Fed: Bitcoin Could Threaten Financial Stability

Fed: Bitcoin Could Threaten Financial Stability

Fed: Bitcoin Could Threaten Financial Stability


Currently Bitcoin is trading at 10,716.3203+1,175.87 (+12.33%) As of 9:06PM GMT. Market open.

Cryptocurrencies could pose a threat to financial stability as they gain wider use, a chief Fed banking oversight official said.

The remarks from newly-installed Fed Vice Chairman for Supervision Randal Quarles came as Bitcoin’s price took a dive Thursday after skyrocketing earlier in the week to more than 10X its value at the start of the year.

Wall Street is plans to offer trading in the currency’s futures, which is drawing interest and some concern from regulators.

Vice Chairman Quarles raised concerns about how cryptocurrencies would behave in a crisis.

In a speech on the payments system he said that in times of crisis, demand for liquidity among bank depositors often shoots up, putting major financial institutions under strain.

But it is not clear how digital currencies would perform in similar situations, he cautioned.

Decentralized virtual currencies like Bitcoin operate as a payments system with no central bank and are exchanged using encryption.

“The ‘currency’ or asset at the center of some of these systems is not backed by other secure assets, has no intrinsic value, is not the liability of a regulated banking institution, and in leading cases, is not the liability of any institution at all,” Mr. Quarles said in prepared remarks.

“While these digital currencies may not pose major concerns at their current levels of use, more serious financial stability issues may result if they achieve wide-scale usage.”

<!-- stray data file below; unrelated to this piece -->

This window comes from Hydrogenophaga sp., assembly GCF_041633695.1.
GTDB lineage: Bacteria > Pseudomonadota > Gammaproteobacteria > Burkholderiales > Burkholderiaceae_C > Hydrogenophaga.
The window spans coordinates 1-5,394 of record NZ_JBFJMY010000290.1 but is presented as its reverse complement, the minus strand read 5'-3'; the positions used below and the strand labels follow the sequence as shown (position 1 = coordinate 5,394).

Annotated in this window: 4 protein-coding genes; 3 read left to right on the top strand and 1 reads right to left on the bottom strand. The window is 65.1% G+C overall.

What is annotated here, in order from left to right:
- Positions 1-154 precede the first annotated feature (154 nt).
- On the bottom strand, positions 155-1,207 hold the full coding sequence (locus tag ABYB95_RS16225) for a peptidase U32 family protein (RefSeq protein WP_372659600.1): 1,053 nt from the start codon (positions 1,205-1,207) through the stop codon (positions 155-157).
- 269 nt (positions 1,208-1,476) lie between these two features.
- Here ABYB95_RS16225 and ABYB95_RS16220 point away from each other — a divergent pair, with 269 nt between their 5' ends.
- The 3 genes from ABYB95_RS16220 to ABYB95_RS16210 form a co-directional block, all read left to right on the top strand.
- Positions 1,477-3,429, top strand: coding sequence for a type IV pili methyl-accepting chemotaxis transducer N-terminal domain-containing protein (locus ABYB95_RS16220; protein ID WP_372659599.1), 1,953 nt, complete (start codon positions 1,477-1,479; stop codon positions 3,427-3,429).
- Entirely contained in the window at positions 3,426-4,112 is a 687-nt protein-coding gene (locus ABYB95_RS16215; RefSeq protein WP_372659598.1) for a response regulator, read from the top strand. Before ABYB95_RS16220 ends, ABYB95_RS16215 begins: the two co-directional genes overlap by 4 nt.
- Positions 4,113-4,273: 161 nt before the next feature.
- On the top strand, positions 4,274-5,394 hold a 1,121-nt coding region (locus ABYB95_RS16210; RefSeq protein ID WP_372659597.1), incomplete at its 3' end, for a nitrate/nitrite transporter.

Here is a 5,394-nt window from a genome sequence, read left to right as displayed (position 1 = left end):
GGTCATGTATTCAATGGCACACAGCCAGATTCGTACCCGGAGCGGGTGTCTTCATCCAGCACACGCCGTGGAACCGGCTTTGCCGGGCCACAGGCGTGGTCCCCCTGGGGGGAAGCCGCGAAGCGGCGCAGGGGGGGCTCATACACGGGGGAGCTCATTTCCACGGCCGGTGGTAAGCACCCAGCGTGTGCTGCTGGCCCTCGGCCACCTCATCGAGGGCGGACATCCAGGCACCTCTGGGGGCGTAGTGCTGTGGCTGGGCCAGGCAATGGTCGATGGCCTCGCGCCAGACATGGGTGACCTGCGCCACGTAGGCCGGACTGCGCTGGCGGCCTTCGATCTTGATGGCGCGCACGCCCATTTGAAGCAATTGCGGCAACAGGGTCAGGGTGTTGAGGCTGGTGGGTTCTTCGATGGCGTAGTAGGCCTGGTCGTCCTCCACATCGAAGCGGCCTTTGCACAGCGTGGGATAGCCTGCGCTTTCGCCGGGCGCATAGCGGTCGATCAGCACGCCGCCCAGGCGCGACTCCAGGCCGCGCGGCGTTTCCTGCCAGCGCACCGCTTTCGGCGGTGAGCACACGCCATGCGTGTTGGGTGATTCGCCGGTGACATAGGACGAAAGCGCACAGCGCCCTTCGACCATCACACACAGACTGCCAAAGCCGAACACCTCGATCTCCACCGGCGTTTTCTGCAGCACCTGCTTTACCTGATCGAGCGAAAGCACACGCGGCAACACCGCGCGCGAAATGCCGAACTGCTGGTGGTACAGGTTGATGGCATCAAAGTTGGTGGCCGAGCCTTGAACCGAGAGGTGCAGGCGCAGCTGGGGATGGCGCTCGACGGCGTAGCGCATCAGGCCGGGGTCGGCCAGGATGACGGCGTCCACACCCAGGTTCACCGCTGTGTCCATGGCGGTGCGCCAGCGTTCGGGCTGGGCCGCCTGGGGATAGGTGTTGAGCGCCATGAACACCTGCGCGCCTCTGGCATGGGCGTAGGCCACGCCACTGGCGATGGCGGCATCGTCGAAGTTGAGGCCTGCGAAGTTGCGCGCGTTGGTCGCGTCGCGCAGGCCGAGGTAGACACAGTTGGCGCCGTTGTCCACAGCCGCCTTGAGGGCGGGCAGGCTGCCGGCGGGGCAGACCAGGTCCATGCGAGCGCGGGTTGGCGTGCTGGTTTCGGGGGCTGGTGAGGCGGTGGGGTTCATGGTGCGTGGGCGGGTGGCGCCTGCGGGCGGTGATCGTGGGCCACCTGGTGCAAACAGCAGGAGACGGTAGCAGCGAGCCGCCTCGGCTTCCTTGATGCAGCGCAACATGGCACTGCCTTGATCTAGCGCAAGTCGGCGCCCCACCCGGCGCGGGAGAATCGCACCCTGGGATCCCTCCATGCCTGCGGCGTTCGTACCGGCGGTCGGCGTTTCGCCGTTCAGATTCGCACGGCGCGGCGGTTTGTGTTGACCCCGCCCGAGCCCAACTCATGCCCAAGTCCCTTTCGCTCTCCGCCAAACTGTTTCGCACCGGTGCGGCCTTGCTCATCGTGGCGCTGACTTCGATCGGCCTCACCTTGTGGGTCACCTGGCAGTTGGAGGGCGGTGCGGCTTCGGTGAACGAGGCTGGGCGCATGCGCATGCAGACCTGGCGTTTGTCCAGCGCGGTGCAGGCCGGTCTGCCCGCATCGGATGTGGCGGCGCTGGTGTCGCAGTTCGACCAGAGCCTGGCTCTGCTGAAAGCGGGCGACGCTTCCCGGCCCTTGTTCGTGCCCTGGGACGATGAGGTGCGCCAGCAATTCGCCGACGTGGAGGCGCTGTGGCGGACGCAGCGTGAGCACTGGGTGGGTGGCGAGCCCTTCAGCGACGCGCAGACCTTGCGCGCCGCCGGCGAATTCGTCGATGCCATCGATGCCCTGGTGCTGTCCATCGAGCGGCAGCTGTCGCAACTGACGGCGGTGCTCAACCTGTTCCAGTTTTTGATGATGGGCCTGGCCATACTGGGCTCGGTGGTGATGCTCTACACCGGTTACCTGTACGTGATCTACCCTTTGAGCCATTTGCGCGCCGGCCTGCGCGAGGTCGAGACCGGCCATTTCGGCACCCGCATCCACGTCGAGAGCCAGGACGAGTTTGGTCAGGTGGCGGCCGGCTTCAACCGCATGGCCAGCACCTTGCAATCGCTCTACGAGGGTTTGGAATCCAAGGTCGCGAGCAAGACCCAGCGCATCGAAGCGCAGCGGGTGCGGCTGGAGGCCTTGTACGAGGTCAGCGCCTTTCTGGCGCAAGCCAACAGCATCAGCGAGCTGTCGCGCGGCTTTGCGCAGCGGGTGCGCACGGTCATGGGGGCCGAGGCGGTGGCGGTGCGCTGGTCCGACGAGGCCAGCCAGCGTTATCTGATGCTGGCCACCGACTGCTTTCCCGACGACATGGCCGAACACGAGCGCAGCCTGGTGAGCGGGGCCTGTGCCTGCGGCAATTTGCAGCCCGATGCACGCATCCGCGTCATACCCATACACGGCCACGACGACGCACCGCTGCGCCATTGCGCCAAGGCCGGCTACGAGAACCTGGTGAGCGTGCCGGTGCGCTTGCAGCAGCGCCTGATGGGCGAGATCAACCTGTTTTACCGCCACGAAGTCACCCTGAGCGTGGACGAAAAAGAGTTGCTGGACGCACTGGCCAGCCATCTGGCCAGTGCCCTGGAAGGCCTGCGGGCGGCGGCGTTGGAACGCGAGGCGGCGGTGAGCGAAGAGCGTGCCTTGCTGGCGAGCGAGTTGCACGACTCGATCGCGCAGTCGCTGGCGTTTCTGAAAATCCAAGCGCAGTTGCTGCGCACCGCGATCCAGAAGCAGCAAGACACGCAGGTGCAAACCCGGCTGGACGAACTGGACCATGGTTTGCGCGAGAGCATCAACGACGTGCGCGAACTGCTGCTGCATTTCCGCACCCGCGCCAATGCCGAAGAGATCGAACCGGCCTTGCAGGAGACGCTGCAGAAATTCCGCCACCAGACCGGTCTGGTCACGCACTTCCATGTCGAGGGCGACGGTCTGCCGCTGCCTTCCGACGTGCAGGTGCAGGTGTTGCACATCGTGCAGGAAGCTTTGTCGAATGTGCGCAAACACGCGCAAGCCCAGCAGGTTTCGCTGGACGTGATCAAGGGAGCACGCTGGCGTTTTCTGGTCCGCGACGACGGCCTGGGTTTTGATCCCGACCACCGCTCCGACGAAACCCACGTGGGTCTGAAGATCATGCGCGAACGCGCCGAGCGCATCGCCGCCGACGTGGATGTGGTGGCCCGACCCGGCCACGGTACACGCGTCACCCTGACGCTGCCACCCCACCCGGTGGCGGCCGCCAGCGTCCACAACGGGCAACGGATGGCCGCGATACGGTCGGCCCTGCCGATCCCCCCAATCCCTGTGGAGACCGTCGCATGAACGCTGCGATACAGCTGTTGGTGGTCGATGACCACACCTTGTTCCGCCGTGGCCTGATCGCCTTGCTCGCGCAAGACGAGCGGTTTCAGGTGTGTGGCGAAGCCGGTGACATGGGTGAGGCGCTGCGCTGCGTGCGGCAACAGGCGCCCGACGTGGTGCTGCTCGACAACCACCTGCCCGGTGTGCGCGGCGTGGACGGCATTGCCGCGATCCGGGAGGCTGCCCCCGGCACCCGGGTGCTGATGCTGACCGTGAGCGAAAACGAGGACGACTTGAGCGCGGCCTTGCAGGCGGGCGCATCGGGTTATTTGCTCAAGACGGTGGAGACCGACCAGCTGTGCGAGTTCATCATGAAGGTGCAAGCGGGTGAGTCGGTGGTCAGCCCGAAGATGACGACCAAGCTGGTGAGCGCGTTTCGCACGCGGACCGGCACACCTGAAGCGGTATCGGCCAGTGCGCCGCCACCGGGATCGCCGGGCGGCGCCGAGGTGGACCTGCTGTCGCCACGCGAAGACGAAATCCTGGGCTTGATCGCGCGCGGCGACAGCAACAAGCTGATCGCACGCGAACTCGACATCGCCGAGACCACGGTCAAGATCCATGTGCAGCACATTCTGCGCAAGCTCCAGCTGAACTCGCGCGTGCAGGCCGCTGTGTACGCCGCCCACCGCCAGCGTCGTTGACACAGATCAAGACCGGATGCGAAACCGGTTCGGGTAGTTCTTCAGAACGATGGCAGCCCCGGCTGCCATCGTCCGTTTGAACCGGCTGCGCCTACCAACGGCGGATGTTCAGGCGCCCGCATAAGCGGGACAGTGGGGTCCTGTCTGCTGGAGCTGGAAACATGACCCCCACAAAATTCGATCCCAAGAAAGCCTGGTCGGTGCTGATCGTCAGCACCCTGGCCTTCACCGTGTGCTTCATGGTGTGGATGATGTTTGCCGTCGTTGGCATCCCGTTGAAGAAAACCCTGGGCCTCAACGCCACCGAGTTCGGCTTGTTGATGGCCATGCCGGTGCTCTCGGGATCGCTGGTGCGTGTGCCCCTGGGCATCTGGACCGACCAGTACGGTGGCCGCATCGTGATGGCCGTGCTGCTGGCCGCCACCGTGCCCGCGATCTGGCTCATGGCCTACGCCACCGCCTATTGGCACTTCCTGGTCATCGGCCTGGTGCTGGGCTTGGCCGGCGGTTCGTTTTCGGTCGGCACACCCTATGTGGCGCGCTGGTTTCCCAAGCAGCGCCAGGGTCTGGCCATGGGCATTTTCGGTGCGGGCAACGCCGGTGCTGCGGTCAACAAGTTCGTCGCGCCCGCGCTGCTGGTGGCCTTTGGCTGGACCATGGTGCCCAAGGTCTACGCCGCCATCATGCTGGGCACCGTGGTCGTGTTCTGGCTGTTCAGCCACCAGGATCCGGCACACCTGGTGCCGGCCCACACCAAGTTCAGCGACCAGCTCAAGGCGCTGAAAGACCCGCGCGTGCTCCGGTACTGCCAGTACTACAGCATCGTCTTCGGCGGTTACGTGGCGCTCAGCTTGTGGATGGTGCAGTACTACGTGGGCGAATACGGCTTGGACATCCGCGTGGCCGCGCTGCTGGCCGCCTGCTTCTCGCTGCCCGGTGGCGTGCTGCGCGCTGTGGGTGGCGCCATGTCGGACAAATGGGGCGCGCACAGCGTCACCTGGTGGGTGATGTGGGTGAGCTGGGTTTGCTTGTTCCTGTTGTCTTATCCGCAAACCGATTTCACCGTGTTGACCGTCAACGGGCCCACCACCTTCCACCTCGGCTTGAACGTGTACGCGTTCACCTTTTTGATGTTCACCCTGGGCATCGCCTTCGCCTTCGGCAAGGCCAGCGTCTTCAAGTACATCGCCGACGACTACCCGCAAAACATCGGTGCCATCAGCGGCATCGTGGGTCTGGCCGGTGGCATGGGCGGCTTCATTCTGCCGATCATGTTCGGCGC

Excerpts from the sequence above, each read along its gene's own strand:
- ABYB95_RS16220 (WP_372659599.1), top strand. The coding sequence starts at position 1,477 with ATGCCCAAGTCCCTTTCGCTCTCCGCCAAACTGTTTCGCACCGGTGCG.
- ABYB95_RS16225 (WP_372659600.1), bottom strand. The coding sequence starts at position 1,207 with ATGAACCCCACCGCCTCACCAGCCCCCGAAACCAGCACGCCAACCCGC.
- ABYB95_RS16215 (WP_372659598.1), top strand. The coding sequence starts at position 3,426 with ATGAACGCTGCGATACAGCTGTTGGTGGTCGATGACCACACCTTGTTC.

That could create “a large challenge to the system,” if digital currencies could not be predictably exchanged for the USD at a stable exchange rate in “times of adversity,” he warned.

Bitcoin’s price rebounded on Friday to hit the day’s highs above $10,500, recovering from an earlier dip below $9,500, after the US  derivatives regulator said it would allow CME Group and CBOE Global Markets to list Bitcoin futures.

The announcement by the Commodity Futures Trading Commission (CFTC) paves the way for CME and CBOE to become the 1st traditional US regulated exchanges to launch trading in Bitcoin-related financial contracts, a watershed moment for the cryptocurrency that could lead to greater regulatory scrutiny.

Bitcoin, which had been trading at around $10,150 on the Luxembourg-based Bitstamp exchange before the news, jumped to as high as $10,513 in the 20 mins that followed, leaving it up more than 5% on the day.

It has been a volatile week for the biggest and best-known cryptocurrency.

Wednesday, Bitcoin smashed through $10,000 before running past $11,000 less than 12 hours later to an all time-high of $11,395, and then plunging around 20% in the hours that followed.

Amid the turbulent price fluctuations, the White House said Homeland Security Advisor Tom Bossert was monitoring the situation and had discussed it in a meeting this week.

“I know that’s something he’s keeping an eye on,” press secretary Sarah Sanders said, referring to Sec. Bossert.

Nasdaq President and CEO Adena Friedman tamped down news reports that her exchange is planning to launch Bitcoin futures trading next year. She said Thursday that the tech-heavy New York exchange was still considering its next move.

“We actually haven’t announced anything,” she said. “I would just say that we have been having active dialogue with a lot of clients and with partners about what might be possible over time.”

Have a terrific weekend.



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